Please explain a little about how you process the images.
With the cutting, weaving and putting together, I dissolve the architectural structures and perspective hierarchies, as I did before with my abstract digital motifs. By inserting the strips of one print into another, an offset of a few millimetres is created in each case. The woven strips repeat the image, but in a different place, as though you’re looking at a picture with enormous pixels, where the section is so enlarged that the viewer no longer recognises anything. Or, it’s like two identical musical notes being incorrectly synchronised, so that the second note always lags behind, producing an unharmonious, aggressive, staccato-like rhythm.
Unsharpness is also a central element of the pictures on display in Vienna. (In this case a different word to unsharpness would be better, because the image isn’t really unsharp, but rather parts of the image are repeated and shifted). Maybe you could say: “You also work with the method of abstraction in the pictures at the Vienna exhibitions.” I think that the weaving technique follows a similar idea to my digital, alienated photographs, namely to subvert the mimetic character of photography and achieve a certain degree of abstraction. With the weaving, however, I remain closer to the original motif; the abstraction is more subtle.

Your pictures almost look “pixelated”.
This effect emerges if I cut very regular strips and then weave them together, so that it looks as though you have made a print of a digital photo that is much too large. In fact however, the parts of the picture that seem like individual pixels are not blurry, yet the viewer still has the feeling that the image can only be recognised by taking a certain distance from the motif.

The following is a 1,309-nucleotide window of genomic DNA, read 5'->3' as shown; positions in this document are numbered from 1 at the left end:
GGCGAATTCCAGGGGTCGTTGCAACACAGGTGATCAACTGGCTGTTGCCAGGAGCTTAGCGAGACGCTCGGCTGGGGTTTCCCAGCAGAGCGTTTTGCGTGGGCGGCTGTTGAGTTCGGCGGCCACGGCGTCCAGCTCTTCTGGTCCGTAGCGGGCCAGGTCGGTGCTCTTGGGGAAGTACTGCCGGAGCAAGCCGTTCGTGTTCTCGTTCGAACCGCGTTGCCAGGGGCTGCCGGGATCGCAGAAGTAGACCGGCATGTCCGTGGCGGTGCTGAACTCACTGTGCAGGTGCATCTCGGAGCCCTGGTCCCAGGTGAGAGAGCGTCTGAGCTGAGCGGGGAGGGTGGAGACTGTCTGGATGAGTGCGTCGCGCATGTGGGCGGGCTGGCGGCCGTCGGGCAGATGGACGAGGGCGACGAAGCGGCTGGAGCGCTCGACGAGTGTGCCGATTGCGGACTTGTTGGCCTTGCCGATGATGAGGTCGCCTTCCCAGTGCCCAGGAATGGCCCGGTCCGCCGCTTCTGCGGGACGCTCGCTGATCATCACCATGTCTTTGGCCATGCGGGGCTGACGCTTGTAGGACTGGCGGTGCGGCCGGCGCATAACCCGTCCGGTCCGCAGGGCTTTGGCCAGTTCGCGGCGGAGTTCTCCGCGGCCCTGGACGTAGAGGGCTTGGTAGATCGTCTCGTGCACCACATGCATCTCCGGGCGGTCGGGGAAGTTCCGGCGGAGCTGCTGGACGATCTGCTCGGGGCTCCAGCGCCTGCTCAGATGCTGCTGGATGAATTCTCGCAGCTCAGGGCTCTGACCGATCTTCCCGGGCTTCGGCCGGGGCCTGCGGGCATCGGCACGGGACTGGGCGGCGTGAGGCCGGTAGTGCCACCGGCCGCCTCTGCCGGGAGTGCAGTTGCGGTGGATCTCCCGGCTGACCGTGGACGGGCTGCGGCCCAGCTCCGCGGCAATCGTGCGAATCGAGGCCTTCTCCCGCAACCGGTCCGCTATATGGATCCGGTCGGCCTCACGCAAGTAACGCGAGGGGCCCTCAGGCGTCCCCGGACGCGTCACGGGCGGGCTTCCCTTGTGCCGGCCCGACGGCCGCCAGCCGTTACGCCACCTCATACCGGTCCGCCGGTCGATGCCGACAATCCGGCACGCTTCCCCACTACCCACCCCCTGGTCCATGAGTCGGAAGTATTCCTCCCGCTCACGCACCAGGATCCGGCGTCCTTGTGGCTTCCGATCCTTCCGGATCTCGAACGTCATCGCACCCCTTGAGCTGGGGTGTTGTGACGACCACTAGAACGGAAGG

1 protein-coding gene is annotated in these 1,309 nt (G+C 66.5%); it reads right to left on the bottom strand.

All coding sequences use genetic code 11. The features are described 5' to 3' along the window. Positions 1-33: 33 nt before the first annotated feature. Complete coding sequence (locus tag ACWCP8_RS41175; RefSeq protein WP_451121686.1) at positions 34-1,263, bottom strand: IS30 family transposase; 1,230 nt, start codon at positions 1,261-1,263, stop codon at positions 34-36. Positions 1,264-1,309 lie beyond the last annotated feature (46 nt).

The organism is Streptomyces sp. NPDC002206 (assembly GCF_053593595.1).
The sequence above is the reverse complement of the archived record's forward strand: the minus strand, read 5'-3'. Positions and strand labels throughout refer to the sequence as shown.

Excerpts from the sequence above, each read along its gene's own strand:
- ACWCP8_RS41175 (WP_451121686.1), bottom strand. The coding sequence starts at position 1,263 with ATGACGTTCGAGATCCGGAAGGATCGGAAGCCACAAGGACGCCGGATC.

What decision do you have to make when weaving your pictures?
I find it very appealing to subvert what is actually the very regular procedure of weaving, and to break the rules. What should I reveal, what should I cover up? Which direction should the woven image shift into? Upwards, to the left, or to the right? Do I bring a strip from the back of the photo to the front? Or do I weave it in upside down? Or do I just weave in a short piece so that the strips lie loosely over the lower motif?

Born in Padua, Italy, in 1962, Sabine Wild has been living and working in Berlin since 1985. She studied German, Linguistics and Spanish in Bielefeld, Münster, Cologne and Berlin. She has been working as a freelance photographer since 2003. She attended the Ostkreuzschule für Fotografie from 2007 to 2008, and was trained by Jonas Maron. In 2005 she co-founded the en passant gallery, which became ep.contemporary in 2016. In 2008 she initiated the Südwestpassage Cultural Tour in Friedenau. From 2009 to 2014, she was a member of the jury of the Kunstfonds Foundation in Bonn. Her work has been exhibited many times nationally and internationally. Find out more about her photography on her website and Instagram page.

Sabine Wild: Gewebe: exhibition at the Leica Gallery Vienna, from June 16 to September 9, 2023, within the framework of the Changing Perspectives exhibition (alongside Electric Downtown by Jon Ball and Powerlines by Fred Mortagne)